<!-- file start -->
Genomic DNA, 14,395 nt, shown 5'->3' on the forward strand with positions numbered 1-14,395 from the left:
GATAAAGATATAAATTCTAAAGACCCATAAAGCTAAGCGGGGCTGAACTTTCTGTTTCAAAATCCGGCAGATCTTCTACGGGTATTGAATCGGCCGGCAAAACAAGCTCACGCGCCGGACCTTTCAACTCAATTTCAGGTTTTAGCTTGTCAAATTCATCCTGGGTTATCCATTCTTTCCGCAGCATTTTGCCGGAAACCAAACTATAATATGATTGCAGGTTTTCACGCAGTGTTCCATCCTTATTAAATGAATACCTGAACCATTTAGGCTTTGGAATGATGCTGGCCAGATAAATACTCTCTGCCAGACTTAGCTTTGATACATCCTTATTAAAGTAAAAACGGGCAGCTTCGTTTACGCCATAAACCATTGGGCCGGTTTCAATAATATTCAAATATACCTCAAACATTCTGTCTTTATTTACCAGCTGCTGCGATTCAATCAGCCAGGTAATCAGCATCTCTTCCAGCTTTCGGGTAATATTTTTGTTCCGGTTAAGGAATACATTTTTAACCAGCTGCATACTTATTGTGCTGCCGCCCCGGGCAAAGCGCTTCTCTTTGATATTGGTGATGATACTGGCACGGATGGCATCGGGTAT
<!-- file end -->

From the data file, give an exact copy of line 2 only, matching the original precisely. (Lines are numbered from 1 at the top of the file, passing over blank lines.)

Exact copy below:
GATAAAGATATAAATTCTAAAGACCCATAAAGCTAAGCGGGGCTGAACTTTCTGTTTCAAAATCCGGCAGATCTTCTACGGGTATTGAATCGGCCGGCAAAACAAGCTCACGCGCCGGACCTTTCAACTCAATTTCAGGTTTTAGCTTGTCAAATTCATCCTGGGTTATCCATTCTTTCCGCAGCATTTTGCCGGAAACCAAACTATAATATGATTGCAGGTTTTCACGCAGTGTTCCATCCTTATTAAATGAATACCTGAACCATTTAGGCTTTGGAATGATGCTGGCCAGATAAATACTCTCTGCCAGACTTAGCTTTGATACATCCTTATTAAAGTAAAAACGGGCAGCTTCGTTTACGCCATAAACCATTGGGCCGGTTTCAATAATATTCAAATATACCTCAAACATTCTGTCTTTATTTACCAGCTGCTGCGATTCAATCAGCCAGGTAATCAGCATCTCTTCCAGCTTTCGGGTAATATTTTTGTTCCGGTTAAGGAATACATTTTTAACCAGCTGCATACTTATTGTGCTGCCGCCCCGGGCAAAGCGCTTCTCTTTGATATTGGTGATGATACTGGCACGGATGGCATCGGGTAT